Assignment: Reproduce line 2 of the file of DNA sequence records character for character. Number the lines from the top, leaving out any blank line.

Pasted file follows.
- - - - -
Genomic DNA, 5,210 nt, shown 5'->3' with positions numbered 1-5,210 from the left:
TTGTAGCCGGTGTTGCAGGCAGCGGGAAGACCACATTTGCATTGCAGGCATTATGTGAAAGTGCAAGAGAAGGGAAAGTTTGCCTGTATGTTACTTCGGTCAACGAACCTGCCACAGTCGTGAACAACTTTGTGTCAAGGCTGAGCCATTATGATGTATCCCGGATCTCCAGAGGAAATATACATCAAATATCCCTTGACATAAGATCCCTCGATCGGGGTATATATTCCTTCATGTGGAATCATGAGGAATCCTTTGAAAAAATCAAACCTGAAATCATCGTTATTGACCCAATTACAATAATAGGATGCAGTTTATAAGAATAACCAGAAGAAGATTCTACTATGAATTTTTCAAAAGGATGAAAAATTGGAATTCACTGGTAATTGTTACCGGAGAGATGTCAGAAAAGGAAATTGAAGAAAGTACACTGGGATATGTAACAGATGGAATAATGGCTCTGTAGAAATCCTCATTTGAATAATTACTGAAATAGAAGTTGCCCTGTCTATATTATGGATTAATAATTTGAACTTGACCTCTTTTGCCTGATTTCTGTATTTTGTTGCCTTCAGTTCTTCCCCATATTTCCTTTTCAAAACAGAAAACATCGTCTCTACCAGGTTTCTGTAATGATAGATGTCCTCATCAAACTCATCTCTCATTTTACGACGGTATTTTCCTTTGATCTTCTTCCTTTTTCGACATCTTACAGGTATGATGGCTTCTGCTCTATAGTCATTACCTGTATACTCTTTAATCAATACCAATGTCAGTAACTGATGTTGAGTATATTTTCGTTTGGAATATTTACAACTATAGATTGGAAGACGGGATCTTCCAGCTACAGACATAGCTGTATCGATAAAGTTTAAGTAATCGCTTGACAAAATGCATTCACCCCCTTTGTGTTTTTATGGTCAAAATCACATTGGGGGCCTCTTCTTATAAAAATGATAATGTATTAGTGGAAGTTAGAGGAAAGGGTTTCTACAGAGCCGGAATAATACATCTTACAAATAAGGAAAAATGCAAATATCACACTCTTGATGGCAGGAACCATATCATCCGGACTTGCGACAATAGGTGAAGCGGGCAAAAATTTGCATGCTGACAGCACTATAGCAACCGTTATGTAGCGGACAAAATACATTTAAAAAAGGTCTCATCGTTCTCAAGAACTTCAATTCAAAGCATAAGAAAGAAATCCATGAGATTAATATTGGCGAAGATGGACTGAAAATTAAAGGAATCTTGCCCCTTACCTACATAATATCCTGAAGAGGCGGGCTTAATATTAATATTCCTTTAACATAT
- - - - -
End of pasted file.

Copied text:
TTGTAGCCGGTGTTGCAGGCAGCGGGAAGACCACATTTGCATTGCAGGCATTATGTGAAAGTGCAAGAGAAGGGAAAGTTTGCCTGTATGTTACTTCGGTCAACGAACCTGCCACAGTCGTGAACAACTTTGTGTCAAGGCTGAGCCATTATGATGTATCCCGGATCTCCAGAGGAAATATACATCAAATATCCCTTGACATAAGATCCCTCGATCGGGGTATATATTCCTTCATGTGGAATCATGAGGAATCCTTTGAAAAAATCAAACCTGAAATCATCGTTATTGACCCAATTACAATAATAGGATGCAGTTTATAAGAATAACCAGAAGAAGATTCTACTATGAATTTTTCAAAAGGATGAAAAATTGGAATTCACTGGTAATTGTTACCGGAGAGATGTCAGAAAAGGAAATTGAAGAAAGTACACTGGGATATGTAACAGATGGAATAATGGCTCTGTAGAAATCCTCATTTGAATAATTACTGAAATAGAAGTTGCCCTGTCTATATTATGGATTAATAATTTGAACTTGACCTCTTTTGCCTGATTTCTGTATTTTGTTGCCTTCAGTTCTTCCCCATATTTCCTTTTCAAAACAGAAAACATCGTCTCTACCAGGTTTCTGTAATGATAGATGTCCTCATCAAACTCATCTCTCATTTTACGACGGTATTTTCCTTTGATCTTCTTCCTTTTTCGACATCTTACAGGTATGATGGCTTCTGCTCTATAGTCATTACCTGTATACTCTTTAATCAATACCAATGTCAGTAACTGATGTTGAGTATATTTTCGTTTGGAATATTTACAACTATAGATTGGAAGACGGGATCTTCCAGCTACAGACATAGCTGTATCGATAAAGTTTAAGTAATCGCTTGACAAAATGCATTCACCCCCTTTGTGTTTTTATGGTCAAAATCACATTGGGGGCCTCTTCTTATAAAAATGATAATGTATTAGTGGAAGTTAGAGGAAAGGGTTTCTACAGAGCCGGAATAATACATCTTACAAATAAGGAAAAATGCAAATATCACACTCTTGATGGCAGGAACCATATCATCCGGACTTGCGACAATAGGTGAAGCGGGCAAAAATTTGCATGCTGACAGCACTATAGCAACCGTTATGTAGCGGACAAAATACATTTAAAAAAGGTCTCATCGTTCTCAAGAACTTCAATTCAAAGCATAAGAAAGAAATCCATGAGATTAATATTGGCGAAGATGGACTGAAAATTAAAGGAATCTTGCCCCTTACCTACATAATATCCTGAAGAGGCGGGCTTAATATTAATATTCCTTTAACATAT